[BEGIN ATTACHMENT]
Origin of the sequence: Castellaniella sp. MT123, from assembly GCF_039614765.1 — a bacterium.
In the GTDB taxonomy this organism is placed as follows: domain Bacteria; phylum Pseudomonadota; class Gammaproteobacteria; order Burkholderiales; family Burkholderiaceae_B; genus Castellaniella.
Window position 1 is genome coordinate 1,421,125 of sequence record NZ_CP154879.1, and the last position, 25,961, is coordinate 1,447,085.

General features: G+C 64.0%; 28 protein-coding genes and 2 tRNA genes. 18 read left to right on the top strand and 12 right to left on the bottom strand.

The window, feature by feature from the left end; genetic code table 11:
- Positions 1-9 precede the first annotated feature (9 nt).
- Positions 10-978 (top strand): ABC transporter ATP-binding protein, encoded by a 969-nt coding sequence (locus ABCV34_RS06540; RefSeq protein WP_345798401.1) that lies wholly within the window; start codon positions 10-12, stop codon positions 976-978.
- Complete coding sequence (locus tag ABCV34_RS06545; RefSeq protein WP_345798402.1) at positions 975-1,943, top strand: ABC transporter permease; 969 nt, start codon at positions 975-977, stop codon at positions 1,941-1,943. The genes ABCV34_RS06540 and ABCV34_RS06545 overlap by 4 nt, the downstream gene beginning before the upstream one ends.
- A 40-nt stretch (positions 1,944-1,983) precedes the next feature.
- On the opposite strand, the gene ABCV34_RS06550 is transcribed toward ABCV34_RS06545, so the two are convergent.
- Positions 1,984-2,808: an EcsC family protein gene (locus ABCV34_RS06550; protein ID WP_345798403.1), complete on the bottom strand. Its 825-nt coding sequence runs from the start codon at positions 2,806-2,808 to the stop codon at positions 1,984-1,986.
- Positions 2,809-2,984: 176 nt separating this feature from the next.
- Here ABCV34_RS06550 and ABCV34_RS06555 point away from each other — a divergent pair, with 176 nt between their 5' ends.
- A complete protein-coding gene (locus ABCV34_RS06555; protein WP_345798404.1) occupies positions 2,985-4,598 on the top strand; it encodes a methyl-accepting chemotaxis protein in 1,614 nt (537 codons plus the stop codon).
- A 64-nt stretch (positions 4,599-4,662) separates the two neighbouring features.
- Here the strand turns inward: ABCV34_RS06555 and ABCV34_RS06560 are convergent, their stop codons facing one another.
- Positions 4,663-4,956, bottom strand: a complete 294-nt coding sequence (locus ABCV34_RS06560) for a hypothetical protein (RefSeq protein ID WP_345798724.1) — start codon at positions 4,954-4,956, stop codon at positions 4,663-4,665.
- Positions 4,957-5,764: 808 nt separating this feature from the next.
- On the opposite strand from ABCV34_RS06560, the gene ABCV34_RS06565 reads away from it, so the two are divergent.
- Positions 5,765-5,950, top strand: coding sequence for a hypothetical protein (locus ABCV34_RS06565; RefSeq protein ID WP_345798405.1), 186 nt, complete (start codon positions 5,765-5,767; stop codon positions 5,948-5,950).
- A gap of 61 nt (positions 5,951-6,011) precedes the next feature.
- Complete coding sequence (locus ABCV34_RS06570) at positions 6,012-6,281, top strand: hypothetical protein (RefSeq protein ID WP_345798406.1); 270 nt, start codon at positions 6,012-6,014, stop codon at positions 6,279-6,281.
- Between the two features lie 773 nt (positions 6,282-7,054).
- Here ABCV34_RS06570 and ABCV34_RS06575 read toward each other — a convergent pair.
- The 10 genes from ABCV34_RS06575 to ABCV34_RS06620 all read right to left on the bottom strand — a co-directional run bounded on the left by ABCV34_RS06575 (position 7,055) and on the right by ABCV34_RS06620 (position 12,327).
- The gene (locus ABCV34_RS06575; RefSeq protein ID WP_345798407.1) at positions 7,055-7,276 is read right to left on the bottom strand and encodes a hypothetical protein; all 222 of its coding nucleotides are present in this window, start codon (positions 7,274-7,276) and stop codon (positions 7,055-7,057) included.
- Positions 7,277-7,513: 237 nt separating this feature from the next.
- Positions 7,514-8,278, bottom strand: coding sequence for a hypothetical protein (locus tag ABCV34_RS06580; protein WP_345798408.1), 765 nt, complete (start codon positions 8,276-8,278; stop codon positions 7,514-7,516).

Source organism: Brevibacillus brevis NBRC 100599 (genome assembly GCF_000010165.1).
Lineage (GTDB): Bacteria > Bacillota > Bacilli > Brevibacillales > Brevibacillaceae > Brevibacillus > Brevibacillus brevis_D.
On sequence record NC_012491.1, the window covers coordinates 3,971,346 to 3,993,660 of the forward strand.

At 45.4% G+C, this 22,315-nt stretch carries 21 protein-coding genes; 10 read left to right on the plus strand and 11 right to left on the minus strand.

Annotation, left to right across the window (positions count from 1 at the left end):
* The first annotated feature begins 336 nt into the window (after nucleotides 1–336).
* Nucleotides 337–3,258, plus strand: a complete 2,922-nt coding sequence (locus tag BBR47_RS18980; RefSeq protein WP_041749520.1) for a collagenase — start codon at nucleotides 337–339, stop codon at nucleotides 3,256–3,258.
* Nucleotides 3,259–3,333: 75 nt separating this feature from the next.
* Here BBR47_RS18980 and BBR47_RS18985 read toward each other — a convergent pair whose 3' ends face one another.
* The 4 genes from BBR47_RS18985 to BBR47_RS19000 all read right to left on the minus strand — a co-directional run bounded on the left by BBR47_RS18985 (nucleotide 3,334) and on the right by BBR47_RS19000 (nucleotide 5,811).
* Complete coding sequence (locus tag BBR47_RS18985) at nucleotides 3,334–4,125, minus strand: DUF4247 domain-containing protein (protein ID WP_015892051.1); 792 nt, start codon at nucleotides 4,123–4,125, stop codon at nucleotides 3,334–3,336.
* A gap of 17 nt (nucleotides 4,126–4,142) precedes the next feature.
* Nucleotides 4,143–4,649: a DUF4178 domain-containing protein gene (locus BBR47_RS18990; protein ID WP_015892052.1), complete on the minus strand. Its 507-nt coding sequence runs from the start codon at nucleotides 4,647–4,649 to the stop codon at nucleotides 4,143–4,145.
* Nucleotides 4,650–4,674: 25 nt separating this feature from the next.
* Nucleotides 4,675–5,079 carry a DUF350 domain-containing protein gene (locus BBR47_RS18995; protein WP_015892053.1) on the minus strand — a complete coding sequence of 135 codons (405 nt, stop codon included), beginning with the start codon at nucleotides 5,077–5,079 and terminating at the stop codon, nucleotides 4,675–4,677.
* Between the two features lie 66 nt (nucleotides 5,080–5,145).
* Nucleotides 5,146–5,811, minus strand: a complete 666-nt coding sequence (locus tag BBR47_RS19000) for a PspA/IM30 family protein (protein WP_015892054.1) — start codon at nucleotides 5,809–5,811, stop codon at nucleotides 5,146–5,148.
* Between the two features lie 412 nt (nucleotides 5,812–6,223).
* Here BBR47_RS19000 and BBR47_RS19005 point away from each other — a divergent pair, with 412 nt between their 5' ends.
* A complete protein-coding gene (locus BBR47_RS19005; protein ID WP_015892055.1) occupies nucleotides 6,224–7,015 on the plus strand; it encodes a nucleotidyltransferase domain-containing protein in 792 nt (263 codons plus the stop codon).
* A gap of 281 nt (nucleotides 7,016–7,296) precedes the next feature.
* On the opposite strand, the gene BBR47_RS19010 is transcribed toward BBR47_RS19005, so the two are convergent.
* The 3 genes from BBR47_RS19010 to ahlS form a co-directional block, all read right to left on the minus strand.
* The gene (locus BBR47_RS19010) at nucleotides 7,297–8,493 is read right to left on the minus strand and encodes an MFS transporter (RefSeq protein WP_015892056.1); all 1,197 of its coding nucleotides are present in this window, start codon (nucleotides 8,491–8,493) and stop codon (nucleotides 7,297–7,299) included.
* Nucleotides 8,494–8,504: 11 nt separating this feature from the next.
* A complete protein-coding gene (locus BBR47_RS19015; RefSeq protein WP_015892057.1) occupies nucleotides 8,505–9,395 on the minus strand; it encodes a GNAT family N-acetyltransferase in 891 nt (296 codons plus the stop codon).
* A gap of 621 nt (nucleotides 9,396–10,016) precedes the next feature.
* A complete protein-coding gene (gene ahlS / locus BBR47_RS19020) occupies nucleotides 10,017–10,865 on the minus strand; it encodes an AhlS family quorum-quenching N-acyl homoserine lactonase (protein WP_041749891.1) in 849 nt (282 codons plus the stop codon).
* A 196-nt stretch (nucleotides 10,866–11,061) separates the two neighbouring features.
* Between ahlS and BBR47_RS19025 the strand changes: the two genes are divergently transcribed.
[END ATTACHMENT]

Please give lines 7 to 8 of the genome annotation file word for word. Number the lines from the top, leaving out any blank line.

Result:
- Positions 10-978 (top strand): ABC transporter ATP-binding protein, encoded by a 969-nt coding sequence (locus ABCV34_RS06540; RefSeq protein WP_345798401.1) that lies wholly within the window; start codon positions 10-12, stop codon positions 976-978.
- Complete coding sequence (locus tag ABCV34_RS06545; RefSeq protein WP_345798402.1) at positions 975-1,943, top strand: ABC transporter permease; 969 nt, start codon at positions 975-977, stop codon at positions 1,941-1,943. The genes ABCV34_RS06540 and ABCV34_RS06545 overlap by 4 nt, the downstream gene beginning before the upstream one ends.